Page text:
August 9, 2012

What Do You Do When Your Expert’s Opinion Disagrees with Your Trial Strategy?

A Federal Court judge warned Samsung on Wednesday to rethink its allegation that Apple improperly influenced its expert witnesses when Apple called a meeting to discuss changes in the expert’s report. (Apple lawyers pointed out what appeared to be a typographical error in the report, contends the expert. The complete story can be found here.)

In this case, expert tampering may not be an issue. But experts may often face pressure to amend their reports and this can present an ethical dilemma.

A client attorney may have an “answer” or prepared defense that he or she is hoping the expert opinion will  support. However, it is important for an expert to maintain independence and render an opinion without influence from the client. The expert’s testimony also has to stand up to cross examination in a trial or deposition, so the expert is obligated to render an independent opinion based on his or her expertise, regardless of the client’s trial strategy.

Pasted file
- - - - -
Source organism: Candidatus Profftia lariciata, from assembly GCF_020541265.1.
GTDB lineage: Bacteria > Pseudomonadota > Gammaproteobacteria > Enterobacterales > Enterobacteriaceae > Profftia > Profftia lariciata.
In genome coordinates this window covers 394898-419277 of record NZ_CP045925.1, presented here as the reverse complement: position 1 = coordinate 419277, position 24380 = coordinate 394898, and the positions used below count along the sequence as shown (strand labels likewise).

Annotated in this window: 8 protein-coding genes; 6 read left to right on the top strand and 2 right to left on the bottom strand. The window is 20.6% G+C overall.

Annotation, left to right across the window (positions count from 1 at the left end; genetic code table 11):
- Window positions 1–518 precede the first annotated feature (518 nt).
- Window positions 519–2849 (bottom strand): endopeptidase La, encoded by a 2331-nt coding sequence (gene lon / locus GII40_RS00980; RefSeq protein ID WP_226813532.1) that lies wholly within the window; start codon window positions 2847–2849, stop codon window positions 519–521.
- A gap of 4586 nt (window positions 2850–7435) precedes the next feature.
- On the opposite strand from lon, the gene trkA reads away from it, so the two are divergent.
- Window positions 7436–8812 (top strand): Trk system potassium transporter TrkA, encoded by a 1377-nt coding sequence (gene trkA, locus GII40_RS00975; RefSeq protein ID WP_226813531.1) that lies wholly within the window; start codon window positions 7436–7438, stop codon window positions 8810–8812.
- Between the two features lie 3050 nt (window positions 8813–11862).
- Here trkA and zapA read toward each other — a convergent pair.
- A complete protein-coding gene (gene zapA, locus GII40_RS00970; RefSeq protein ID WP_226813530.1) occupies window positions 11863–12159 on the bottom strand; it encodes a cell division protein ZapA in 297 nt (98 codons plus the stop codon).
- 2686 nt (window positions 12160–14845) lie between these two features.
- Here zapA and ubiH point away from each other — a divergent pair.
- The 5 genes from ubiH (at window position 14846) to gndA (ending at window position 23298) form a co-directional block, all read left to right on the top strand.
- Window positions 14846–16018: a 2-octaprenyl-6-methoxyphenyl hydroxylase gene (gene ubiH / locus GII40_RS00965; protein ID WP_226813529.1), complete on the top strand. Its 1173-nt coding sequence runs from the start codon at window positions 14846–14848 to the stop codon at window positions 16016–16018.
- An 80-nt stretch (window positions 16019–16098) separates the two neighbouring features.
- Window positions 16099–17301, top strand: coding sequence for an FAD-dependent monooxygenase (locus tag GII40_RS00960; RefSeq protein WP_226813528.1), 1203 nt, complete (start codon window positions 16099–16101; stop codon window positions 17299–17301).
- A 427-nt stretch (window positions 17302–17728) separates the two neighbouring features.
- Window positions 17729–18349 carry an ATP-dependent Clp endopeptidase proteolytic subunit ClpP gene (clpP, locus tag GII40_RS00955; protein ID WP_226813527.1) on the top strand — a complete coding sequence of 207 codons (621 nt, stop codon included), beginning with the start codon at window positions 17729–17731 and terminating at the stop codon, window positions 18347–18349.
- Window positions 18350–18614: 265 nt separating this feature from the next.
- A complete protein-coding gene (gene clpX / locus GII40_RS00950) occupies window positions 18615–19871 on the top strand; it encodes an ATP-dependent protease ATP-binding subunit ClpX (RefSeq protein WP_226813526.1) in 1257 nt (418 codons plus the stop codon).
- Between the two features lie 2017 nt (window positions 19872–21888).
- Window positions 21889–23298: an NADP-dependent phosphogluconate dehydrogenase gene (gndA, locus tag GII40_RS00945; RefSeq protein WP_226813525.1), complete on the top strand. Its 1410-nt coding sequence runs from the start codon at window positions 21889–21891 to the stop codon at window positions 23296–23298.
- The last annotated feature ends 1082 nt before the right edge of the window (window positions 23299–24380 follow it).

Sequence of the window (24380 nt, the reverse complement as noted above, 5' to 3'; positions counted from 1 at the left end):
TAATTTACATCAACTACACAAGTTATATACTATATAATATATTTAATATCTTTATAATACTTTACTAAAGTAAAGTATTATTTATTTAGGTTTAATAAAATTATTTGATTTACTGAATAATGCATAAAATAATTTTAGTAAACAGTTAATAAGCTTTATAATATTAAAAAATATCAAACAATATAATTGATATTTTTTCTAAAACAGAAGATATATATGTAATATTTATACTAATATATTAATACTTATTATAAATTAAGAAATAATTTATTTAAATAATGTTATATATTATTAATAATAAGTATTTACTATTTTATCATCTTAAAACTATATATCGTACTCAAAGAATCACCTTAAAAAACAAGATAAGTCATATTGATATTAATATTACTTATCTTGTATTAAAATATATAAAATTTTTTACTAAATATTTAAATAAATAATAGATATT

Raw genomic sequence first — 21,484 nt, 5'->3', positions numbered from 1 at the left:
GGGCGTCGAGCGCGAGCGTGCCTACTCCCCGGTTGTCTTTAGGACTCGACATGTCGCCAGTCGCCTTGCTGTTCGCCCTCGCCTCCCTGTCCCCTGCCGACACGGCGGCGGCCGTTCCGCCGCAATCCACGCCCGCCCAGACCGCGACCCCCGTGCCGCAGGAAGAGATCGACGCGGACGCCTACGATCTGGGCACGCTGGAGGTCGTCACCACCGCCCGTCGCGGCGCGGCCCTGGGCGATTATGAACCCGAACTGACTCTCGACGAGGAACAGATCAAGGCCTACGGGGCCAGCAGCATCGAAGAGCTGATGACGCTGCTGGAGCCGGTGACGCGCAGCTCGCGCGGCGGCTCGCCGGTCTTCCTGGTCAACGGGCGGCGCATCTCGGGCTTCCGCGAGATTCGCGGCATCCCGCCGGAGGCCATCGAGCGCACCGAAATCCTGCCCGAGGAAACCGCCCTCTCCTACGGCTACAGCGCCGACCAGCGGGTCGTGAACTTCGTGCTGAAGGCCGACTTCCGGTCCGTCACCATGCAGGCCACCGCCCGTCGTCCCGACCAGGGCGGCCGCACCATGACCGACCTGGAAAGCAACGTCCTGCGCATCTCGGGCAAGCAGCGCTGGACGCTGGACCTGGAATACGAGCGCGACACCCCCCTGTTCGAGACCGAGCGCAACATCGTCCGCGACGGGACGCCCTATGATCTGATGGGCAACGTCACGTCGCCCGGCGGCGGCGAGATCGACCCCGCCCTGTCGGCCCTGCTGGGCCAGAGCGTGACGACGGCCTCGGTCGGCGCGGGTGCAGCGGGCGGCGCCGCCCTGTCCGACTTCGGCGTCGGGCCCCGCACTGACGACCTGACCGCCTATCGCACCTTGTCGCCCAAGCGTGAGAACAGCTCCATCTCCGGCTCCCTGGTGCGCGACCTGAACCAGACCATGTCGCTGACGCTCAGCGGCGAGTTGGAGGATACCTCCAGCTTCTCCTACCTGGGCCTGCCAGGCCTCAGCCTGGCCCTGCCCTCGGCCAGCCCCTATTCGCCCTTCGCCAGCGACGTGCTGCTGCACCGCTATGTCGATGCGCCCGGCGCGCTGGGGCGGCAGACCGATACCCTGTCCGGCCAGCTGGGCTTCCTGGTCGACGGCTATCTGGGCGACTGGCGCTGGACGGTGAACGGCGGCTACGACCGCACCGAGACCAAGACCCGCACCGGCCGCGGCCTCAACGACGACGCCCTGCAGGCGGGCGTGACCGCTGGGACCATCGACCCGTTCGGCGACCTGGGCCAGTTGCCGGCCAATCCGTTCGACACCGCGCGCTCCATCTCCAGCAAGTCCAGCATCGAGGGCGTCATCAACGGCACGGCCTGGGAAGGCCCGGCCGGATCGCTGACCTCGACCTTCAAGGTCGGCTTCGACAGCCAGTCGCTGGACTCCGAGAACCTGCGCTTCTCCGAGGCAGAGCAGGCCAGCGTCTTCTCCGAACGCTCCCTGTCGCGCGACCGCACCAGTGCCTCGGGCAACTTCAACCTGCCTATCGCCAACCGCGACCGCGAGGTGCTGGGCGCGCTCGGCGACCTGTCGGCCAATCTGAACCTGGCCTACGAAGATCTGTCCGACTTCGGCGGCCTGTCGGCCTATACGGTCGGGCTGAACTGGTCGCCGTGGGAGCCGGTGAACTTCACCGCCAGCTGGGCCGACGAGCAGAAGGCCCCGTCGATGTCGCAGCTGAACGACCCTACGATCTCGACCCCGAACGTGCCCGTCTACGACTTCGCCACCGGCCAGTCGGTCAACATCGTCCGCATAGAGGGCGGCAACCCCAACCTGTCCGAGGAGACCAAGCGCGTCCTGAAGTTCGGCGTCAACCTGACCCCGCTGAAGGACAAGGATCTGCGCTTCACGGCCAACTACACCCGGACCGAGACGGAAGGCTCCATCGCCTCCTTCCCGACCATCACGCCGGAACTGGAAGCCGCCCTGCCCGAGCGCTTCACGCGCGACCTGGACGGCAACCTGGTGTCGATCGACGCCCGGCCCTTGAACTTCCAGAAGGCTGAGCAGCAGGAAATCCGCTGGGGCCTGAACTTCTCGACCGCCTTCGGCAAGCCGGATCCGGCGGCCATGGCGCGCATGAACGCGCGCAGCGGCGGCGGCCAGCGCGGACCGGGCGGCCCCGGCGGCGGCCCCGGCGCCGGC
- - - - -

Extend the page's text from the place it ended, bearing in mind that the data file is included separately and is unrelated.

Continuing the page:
So, what happens when the hired expert reaches a different conclusion than the client had hoped for when hiring him/her?

Often, this means more work needs to be done. If the attorney’s theory does not hold up with his own expert, it most likely will not hold up in court. Modifying trial strategy may seem like a daunting task, especially if the trial date is looming.

Additional research or obtaining corroborating expert opinions can be costly and time consuming. In an ideal situation, information provided by the expert may lead to a minor re-tweaking of trial strategy or a subtle difference in approach only.

How do you handle an expert opinion that does not fit your strategy?

The CECON Group has been providing science and engineering expert witnesses to attorneys since 1985.

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